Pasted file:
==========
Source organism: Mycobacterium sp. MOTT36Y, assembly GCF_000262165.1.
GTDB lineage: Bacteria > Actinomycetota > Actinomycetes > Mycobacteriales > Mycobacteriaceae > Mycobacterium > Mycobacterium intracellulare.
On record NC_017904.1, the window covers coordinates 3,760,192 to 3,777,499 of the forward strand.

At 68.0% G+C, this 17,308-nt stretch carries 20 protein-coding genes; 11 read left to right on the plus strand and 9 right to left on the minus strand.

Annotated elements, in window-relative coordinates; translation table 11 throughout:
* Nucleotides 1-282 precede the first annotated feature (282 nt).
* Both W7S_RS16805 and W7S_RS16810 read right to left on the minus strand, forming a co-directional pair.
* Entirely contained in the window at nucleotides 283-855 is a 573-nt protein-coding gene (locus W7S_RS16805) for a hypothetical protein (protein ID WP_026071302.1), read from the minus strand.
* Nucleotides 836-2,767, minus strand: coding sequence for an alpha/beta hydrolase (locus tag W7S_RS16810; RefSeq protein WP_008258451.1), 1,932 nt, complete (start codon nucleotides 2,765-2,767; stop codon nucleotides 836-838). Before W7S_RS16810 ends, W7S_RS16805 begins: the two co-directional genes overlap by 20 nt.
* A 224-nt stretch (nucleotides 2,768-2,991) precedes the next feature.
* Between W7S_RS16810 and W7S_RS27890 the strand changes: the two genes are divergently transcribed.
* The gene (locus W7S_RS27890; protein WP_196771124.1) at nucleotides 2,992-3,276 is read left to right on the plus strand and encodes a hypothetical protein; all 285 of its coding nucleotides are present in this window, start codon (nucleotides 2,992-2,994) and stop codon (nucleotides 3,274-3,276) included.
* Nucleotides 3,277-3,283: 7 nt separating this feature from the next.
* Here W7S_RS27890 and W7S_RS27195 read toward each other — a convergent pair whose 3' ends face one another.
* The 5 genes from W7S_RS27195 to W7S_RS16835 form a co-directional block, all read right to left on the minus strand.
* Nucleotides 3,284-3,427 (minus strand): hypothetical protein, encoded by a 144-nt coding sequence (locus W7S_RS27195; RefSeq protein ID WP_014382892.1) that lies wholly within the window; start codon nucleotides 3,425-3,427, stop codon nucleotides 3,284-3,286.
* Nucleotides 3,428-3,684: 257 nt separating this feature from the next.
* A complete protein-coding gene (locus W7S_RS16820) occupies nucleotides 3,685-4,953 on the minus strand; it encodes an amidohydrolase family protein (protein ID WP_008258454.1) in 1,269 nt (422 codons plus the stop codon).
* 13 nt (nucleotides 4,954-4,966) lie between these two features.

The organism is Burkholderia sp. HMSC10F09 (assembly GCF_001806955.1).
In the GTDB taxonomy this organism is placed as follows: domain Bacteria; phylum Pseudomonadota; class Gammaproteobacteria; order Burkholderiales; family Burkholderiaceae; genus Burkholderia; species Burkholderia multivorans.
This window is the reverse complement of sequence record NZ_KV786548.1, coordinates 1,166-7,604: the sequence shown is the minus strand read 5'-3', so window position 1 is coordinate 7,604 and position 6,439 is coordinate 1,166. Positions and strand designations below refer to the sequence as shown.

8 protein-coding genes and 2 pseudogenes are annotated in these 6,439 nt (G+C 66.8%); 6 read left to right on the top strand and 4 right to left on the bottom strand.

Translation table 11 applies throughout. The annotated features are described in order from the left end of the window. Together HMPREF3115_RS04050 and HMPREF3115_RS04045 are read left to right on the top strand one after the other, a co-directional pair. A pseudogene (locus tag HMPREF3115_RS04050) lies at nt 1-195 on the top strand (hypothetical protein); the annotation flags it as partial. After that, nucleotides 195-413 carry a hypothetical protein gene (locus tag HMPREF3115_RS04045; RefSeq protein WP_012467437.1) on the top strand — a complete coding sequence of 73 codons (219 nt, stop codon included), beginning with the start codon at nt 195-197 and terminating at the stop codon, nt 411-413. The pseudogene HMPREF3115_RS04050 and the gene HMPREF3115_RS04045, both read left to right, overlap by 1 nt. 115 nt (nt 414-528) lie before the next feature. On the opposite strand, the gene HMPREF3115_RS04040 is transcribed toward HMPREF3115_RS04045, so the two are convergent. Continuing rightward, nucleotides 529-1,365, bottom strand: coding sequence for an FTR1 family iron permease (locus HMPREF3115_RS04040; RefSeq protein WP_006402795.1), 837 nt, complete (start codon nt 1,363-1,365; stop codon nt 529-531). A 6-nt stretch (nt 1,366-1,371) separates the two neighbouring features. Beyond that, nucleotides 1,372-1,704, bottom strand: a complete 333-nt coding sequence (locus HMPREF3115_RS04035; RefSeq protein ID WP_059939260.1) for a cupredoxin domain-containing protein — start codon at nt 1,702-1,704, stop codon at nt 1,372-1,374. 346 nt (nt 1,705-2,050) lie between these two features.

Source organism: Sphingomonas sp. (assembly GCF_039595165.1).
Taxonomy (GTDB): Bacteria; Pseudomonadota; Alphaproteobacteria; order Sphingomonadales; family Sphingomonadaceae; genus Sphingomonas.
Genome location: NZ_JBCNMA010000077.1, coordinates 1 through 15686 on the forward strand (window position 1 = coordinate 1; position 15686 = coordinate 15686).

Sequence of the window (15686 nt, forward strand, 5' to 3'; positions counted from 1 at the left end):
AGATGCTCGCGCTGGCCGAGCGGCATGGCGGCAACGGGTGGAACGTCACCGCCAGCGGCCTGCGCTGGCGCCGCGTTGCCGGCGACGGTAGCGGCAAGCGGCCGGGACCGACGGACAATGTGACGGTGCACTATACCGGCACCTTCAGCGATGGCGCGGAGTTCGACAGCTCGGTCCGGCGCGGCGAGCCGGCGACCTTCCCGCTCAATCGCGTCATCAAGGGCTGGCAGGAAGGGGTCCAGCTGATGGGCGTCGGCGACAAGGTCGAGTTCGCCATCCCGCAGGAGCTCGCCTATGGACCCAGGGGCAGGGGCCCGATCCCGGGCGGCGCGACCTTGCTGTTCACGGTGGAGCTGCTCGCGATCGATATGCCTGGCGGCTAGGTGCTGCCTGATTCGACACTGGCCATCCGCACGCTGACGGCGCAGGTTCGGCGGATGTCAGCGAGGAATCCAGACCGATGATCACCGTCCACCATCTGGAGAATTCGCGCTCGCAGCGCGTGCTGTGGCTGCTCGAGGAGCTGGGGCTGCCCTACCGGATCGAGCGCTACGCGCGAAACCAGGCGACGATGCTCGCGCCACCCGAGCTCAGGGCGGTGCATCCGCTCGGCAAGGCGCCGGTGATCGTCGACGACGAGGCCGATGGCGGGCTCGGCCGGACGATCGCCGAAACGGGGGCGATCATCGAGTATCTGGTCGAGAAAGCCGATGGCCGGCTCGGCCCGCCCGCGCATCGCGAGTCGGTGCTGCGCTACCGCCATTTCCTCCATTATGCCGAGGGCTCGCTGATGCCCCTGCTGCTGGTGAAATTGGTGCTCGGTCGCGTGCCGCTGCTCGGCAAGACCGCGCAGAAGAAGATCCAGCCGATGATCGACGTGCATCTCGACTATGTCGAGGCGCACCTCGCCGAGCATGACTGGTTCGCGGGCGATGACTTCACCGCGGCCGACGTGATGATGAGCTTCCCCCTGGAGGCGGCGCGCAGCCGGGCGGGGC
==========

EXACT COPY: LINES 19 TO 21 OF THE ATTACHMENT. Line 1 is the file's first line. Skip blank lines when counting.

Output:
* 13 nt (nucleotides 4,954-4,966) lie between these two features.

The organism is Burkholderia sp. HMSC10F09 (assembly GCF_001806955.1).
In the GTDB taxonomy this organism is placed as follows: domain Bacteria; phylum Pseudomonadota; class Gammaproteobacteria; order Burkholderiales; family Burkholderiaceae; genus Burkholderia; species Burkholderia multivorans.